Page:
Day 2 – Vision Gone Wrong: Correction through Repentance

“Create in me a clean heart, O God, and renew a steadfast spirit within me”

Psalm 51:10

What is Repentance?

E ver wonder why most communal fasts start with repentance? Well once you are a Christian, it’s kinda like the spiritual equivalent to washing your hands before tucking into a delicious meal or taking a shower before going somewhere nice. Our aim with any fast or devotional should be to get closer to God, to be more intimate with Him, so that as we behold Him, we become more like Him. Intimacy with God is our delicious meal or somewhere nice to go. In the Old Testament this was an actual place in the temple – the Holy of Holies where the Ark of the Covenant was placed  (cp. Exodus 37).

Today, repentance doesn’t need to be a depressing or dramatic process. It of course used to be though. Before Jesus’ crucifixion, the punishment for sinning against God was death. This could be of your crops, cattle or even your entire clan! But thanks to Christ’s sacrifice, we no longer need to be a High Priest or perform ritualistic slaughter of animals to repent and draw close to God or to experience His Holy of Holies. Jesus made a way back to God for all of us, and that can’t be undone. But that doesn’t remove the fact that we need to be holy to have a healthy relationship with God, because God is holy. Turning away from God and sinning creates a distance between God and us. This impairs our relationship with God thus harming our vision. 

“repentance is our way of cleaning up our mess and moving back towards Him.”

When we read about the physical Holy of Holies in the Bible, it was a sacred space, heavy with the presence of God and nothing impure was able to survive in it. Matthew 5:8 highlights the importance of being righteous and pure of heart, so as to know God and experience the fullness of His glory, the greatest form of intimacy. However, God will never force intimacy on us, therefore repentance is our way of cleaning up our mess and moving back towards Him. 

Repentance is about taking stock of any time we may have offended God through our actions, words or thoughts, knowingly and unknowingly and then apologising for it. This is where David was coming from when he wrote Psalm 51, often titled “A prayer of repentance”. Of course, not all of us have slept with someone else’s wife and then killed the husband to hide our adultery like David did. But the position of repentance David takes in this Psalm should be an example to us all. He is truly someone who wanted to fully restore his intimacy with God. David knew more than most how beautiful that intimacy is.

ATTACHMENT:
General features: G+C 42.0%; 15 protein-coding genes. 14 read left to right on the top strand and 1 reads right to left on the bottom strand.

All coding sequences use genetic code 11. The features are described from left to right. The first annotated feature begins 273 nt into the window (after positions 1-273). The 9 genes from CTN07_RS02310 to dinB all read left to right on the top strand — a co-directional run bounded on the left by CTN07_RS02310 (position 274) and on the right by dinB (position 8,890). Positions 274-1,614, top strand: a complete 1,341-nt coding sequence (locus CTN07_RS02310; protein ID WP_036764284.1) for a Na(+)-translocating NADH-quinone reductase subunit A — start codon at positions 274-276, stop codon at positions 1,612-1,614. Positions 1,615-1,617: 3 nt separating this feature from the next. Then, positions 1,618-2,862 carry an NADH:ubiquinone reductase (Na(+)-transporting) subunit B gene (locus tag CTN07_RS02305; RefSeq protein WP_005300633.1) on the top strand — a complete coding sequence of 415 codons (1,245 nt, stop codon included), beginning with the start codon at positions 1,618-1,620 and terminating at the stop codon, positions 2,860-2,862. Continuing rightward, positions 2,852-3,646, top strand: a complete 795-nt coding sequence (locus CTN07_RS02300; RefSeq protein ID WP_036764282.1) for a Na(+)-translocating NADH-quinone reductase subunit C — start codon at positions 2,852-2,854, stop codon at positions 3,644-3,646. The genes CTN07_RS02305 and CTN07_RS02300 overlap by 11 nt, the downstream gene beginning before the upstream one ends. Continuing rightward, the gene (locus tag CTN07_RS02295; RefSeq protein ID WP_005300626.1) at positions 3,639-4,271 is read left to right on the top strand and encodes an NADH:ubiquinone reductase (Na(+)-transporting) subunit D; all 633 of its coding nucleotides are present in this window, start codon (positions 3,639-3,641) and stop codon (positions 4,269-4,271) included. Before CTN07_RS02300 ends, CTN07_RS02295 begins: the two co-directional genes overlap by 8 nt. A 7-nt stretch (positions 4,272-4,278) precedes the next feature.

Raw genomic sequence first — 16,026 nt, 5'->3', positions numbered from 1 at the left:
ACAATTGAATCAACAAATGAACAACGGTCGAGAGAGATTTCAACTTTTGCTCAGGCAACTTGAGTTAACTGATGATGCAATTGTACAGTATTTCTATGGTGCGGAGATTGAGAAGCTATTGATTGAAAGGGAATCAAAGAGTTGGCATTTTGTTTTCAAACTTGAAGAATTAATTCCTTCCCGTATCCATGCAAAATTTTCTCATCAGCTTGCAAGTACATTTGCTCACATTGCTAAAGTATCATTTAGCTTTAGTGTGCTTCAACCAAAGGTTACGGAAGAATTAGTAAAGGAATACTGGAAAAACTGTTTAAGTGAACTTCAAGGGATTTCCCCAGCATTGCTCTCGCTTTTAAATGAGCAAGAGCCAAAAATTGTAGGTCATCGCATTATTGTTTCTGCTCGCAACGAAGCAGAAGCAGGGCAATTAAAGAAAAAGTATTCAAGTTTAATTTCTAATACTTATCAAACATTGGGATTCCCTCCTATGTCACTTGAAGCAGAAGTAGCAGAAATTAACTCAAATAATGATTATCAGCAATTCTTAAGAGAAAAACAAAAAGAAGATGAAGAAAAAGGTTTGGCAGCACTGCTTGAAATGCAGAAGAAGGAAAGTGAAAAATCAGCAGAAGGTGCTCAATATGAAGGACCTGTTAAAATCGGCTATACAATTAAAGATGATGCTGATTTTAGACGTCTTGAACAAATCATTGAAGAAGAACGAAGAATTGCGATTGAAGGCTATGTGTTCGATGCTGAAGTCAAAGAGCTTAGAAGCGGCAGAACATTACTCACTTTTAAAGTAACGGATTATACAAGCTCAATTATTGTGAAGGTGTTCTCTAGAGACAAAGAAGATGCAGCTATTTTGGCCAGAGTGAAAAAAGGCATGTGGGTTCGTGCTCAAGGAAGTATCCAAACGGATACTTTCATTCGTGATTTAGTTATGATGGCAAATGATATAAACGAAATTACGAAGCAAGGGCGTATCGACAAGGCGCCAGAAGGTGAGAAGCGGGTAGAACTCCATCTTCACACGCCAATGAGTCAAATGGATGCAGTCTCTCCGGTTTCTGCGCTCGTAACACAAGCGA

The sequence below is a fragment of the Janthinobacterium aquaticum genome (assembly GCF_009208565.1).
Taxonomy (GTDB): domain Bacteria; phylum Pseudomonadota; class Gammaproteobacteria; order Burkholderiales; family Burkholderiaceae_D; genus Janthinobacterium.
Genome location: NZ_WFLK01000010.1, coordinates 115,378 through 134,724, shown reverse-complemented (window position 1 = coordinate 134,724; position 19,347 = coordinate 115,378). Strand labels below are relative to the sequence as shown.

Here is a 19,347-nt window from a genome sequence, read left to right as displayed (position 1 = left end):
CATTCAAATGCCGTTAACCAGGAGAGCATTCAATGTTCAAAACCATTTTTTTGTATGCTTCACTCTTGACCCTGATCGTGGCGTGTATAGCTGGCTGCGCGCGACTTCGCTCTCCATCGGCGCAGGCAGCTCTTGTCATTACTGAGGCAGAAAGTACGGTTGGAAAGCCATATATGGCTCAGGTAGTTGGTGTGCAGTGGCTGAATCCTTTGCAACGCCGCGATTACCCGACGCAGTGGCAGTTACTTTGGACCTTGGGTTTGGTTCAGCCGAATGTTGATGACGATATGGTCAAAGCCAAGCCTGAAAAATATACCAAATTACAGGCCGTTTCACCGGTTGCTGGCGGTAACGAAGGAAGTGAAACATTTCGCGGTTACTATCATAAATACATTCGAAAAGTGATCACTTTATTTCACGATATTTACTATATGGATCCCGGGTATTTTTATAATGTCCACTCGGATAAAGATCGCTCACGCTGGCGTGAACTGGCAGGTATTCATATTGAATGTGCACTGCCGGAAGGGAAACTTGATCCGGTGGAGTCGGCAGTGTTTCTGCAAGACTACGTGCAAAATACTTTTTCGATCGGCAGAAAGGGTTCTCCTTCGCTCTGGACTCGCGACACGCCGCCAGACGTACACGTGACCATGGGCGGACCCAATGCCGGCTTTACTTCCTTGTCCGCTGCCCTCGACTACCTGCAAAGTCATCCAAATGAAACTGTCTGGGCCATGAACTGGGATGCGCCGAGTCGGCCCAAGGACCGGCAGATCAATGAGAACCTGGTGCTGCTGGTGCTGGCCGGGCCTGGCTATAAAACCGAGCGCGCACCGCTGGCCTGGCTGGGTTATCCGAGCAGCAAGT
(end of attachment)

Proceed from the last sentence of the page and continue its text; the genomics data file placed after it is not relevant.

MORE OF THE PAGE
“Restored vision is the fruit of restored intimacy with God”

We must also remember sin can also be against others, hence why in the Lord’s Prayer we pray that God forgives us as we forgive others. Those “others” in someone else’s prayer surely includes you! Withholding love or avoiding others can also be a sin, which is why Jesus in Matthew 22:39 commands us to love our neighbour as we love ourselves. But note that is to be done after we first love God with all our heart, soul and mind. You can only truly do that after you repent.

As we seek to restore our vision for this new season in our life, we must be right with God and confront any false visions we may be holding and following. Restored vision is the fruit of restored intimacy with God, the Greatest Visionary. 


In summary

Turning away from God and sinning creates a distance between God and us. This impairs our relationship with God thus harming our vision. Repentance is our way of cleaning up our mess and moving back towards Him – making us ready to live a life in harmony with God’s vision.


Questions to ask yourself

1. What do you need to repent of? Where have you been disobedient or dismissive of God?

2. Where have you created distance between you and God?

3. Are you serious about becoming more intimate with Him? What would you be willing to do to be more intimate with Him?

4. Where have you sinned against others? How can you ask for forgiveness?

5. Where have others sinned against you? Where do you need to forgive others?


A prayer to get you started

Father, thank you that you love me beyond my understanding and that nothing can stop you from loving me, not even my sins. Thank you Lord for the sacrifice you made so I can be with you always. Please forgive me for where I have sinned against you or others. As David prayed in Psalm 51:10 create in me a clean heart and renew in me a steadfast spirit. Make me more sensitive to the things that grieve you, so that I may live in awareness of them. Thank you that you are always willing to forgive and be reconciled with me as long as I ask for and receive it. Where I am harbouring unforgiveness against anyone, help me to remember the sacrifice of Jesus for their and my sins. Your Word makes it clear that if I am unwilling to forgive others, you will not forgive me. Help me to have mercy on them as you have mercy on me. Holy Spirit, please empower me to be holy in all I do.

In Jesus’ Name I pray,


Further Reading

2 Chronicles 7:11-22 here God is making clear how repentance changes things
Psalm 51 is David’s prayer of repentance



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